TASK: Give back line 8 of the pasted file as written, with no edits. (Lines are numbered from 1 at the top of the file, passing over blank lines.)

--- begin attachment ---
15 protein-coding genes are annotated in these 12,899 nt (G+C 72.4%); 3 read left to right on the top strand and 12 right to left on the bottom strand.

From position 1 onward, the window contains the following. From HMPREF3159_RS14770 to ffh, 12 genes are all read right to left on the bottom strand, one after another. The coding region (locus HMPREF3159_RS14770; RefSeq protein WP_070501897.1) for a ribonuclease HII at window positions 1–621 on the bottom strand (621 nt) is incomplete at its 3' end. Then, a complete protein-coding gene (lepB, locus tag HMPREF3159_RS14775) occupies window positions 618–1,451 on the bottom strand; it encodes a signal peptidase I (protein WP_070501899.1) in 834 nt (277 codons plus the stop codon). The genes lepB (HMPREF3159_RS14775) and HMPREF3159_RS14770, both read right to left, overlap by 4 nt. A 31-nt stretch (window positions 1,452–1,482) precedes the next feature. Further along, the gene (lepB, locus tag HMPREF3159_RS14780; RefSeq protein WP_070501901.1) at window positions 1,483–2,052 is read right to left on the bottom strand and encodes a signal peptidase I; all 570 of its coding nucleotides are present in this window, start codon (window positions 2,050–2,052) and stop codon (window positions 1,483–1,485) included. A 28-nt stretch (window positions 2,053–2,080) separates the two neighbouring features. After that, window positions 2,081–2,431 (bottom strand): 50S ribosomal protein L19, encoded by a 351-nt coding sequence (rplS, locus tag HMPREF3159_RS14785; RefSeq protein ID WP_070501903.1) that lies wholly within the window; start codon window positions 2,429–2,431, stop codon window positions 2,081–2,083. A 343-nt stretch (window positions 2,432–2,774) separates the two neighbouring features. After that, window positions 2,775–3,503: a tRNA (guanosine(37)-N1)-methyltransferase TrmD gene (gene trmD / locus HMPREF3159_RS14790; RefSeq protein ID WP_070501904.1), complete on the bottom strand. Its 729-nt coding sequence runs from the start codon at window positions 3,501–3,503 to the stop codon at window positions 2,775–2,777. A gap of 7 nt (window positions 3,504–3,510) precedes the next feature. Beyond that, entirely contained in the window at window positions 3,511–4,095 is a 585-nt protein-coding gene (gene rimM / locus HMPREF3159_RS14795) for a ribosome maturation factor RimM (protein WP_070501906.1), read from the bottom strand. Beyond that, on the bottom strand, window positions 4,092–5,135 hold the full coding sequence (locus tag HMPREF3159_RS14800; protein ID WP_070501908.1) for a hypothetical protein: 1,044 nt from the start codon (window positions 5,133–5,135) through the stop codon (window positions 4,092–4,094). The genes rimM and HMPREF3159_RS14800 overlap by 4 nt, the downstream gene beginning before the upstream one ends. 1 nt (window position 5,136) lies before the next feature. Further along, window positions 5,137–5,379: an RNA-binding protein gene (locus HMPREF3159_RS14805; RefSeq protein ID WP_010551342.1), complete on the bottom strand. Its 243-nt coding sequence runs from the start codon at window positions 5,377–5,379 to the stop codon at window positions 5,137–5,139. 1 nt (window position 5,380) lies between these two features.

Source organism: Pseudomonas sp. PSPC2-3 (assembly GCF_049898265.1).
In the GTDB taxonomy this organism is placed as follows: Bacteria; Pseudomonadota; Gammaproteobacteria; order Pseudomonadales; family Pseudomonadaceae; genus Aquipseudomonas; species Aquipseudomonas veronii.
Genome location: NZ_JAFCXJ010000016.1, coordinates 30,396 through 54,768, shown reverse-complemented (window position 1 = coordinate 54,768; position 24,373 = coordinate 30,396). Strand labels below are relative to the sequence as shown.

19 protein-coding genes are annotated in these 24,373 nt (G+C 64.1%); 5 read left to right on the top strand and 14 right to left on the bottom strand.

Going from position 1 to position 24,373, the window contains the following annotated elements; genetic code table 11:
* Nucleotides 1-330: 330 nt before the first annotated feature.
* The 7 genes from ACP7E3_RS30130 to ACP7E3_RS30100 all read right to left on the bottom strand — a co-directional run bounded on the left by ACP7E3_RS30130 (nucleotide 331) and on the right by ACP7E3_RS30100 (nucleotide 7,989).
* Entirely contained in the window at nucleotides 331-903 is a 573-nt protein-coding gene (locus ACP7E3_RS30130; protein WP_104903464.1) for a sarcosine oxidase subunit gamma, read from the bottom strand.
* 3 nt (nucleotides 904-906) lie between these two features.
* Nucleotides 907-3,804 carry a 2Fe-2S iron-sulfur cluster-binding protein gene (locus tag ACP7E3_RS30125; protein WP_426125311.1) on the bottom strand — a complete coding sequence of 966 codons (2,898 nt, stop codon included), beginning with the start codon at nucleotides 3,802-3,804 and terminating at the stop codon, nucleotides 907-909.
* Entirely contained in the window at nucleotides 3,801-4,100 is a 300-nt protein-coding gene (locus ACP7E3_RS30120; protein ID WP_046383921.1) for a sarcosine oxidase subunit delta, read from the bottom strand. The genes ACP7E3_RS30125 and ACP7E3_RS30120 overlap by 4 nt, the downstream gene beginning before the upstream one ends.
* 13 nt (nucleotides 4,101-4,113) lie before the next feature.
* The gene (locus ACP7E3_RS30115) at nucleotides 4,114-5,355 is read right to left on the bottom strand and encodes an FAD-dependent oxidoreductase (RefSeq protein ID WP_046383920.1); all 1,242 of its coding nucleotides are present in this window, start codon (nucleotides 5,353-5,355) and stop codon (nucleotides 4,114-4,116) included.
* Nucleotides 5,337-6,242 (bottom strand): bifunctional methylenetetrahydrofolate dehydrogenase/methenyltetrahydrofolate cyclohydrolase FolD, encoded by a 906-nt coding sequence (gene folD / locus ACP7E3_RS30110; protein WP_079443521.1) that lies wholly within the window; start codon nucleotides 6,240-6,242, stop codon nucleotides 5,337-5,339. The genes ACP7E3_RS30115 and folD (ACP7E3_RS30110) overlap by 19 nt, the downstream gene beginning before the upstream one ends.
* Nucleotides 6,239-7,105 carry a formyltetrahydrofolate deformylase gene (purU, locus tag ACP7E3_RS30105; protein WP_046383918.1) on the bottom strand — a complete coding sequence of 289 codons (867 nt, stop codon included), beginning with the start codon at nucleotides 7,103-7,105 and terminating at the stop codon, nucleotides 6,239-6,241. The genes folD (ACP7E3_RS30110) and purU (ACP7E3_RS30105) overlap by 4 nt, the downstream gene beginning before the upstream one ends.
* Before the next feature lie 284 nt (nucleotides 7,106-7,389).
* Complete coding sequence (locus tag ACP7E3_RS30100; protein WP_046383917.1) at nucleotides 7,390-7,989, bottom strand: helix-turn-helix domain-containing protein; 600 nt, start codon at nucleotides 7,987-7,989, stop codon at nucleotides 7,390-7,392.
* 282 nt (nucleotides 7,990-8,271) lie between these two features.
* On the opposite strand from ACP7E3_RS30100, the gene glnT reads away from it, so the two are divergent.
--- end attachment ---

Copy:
* Nucleotides 1-330: 330 nt before the first annotated feature.